Solo

Posted: September 14, 2014 in Book reviews

By William Boyd.

It is 1969. James Bond has just celebrated his 45th birthday and is in reflective mood, thinking about his life and the past, in particular remembering his time in World War 2. A chance meeting with actress Bryce Fitzjohn suggests the possibility of romance, but before he can pursue this M assigns him a new mission.

007 is sent to Africa, to the country of Zanzarim where recent discovery of oil has encouraged a civil war, with part of the country splitting off to create the Democratic Republic of Dahum. Dahum is a small nation, surrounded on all sides, and yet they consistently hold their own against the superior Zanzarim forces. This appears to be down to General Solomon Adeka, a military genius. M orders Bond to make the General a less efficient soldier.

Once in Africa Bond meets up with Blessing Ogilvy-Grant, a beautiful MI6 agent, and together the two of them set off to infiltrate Dahum, with Bond undercover as a journalist. En route they are captured by Jackobus Breed, a disfigured Rhodesian mercenary working for the Dahum forces. During a firefight Bond and Blessing escape, but in the confusion Blessing goes missing.

Eventually Bond makes his way to Dahum where he completes his mission to degrade the ability of the Dahum army, though not in the way he expected to. On his way out of Dahum he’s betrayed and left for dead.

Bond survives though, and after recuperating he decides to go solo to Washington DC on the trail of those who betrayed and tried to murder him, his mission; revenge!

The first thing to say about this is that Solo is a lousy title for a Bond story, it has none of the verve or panache you’d expect from one of 007’s adventures, and it also brings to mind The Man From U.N.C.L.E’s Napoleon Solo, a character created by Ian Fleming. Perhaps the similarity is intentional, it just seems that there are better titles for a story where Bond goes rogue (though obviously Licence Revoked is taken).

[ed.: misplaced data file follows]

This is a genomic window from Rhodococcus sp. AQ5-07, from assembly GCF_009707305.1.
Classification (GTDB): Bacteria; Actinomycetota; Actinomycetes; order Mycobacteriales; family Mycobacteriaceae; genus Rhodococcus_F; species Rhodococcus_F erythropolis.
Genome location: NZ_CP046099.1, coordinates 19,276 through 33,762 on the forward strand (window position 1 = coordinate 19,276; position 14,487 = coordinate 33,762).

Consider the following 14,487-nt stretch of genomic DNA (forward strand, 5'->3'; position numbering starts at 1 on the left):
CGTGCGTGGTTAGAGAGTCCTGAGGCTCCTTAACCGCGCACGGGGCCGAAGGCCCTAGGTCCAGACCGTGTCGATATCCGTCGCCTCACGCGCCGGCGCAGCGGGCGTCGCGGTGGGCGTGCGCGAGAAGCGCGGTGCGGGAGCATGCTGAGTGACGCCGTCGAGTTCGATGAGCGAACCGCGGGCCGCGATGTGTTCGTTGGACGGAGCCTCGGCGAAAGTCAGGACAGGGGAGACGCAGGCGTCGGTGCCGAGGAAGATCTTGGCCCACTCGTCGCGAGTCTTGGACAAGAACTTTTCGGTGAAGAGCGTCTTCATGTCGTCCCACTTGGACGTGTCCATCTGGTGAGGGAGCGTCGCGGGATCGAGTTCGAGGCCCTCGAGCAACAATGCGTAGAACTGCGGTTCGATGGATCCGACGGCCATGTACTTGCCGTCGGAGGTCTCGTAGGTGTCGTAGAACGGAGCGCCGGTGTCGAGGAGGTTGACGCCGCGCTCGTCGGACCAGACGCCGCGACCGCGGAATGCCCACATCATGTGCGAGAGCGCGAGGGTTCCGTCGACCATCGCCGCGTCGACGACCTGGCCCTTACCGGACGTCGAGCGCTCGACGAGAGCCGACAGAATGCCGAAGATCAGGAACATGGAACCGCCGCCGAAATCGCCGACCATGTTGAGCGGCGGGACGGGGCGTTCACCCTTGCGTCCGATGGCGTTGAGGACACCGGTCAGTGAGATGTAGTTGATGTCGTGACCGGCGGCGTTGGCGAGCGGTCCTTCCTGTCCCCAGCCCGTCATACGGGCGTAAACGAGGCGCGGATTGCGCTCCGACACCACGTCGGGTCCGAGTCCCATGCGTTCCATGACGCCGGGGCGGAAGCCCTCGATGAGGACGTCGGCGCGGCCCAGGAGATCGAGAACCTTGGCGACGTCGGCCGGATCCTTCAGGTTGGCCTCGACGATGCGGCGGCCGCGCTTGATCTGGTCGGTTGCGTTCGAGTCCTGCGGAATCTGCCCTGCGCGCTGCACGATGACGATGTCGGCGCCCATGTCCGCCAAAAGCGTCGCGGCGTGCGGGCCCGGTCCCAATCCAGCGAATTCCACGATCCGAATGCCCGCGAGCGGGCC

The second thing to say about it is that the title is probably the weakest thing about it. Coming on the heels of Jeffrey Deaver’s Carte Blanche and Sebastian Faulkes’ Devil May Care, I’d argue that Solo is a better Bond novel than either of them.

Faulkes’ book was set in the right era, and steeped in Fleming tropes, but it felt too much like a pastiche, as if everything in it was supposed to reference an existing character or situation from a Bond novel, and it ended up nothing more than a reproduction, a beautiful reproduction but one without an original bone in its body.

By contrast Deaver’s 21st Century Bond was bang up to date and a pacey modern thriller, unfortunately it never really felt like Bond. Maybe it was the present day setting, but more likely the fact that all of Bond’s problems could be solved, it seemed, using an app on his phone! It was fun but utterly forgettable.

By contrast Boyd sets his story at the end of the sixties, with Bond’s age and the breakup of Zanzarim both reflecting a post Imperial melancholia. Bond feels like Bond, and the prose feels like Fleming, but in neither case is Boyd as beholden to the past as Faulkes had been. Bond is nowhere near as sadistic (one brutal scene aside) sexist or racist as Fleming wrote him. Perhaps in part this is down to modern sensibilities, but having a slightly older Bond does allow Boyd to create a more reflective 007, and Bond does seem less brutal (this might be down to the Fleming estate who, apparently, had issues with Bond being portrayed as an assassin, which is perhaps one of the stupidest things I’ve ever heard. This perhaps explains M’s vague order to make Adeka “a less effective soldier”. Clearly Bond is being sent to kill him.)

The book is replete with detailed descriptions of Bond’s lifestyle, from flash cars to gourmet cooking (much as Fleming wrote him) and the prose has the requisite hardboiled feel to it, in particular when Bond goes out to get revenge, and in some ways the Washington chapters play better than those set in Zanzarim.

The novel does flag a little in the middle, and Breed is a curious villain who feels more like a henchman really. But Blessing and Bryce are intriguing Bond girls, and M and Felix Leiter both play their part as well, and it’s refreshing to note that Boyd doesn’t hammer the reader over the head in terms of the rights or wrongs of the situation in Zanzarim, or the nature of the Western powers eager lust for oil. That’s not to say he doesn’t make a point or two, but he’s smart enough to let the reader make his or her own mind up.

A tough and uncompromising novel, much like Bond himself.

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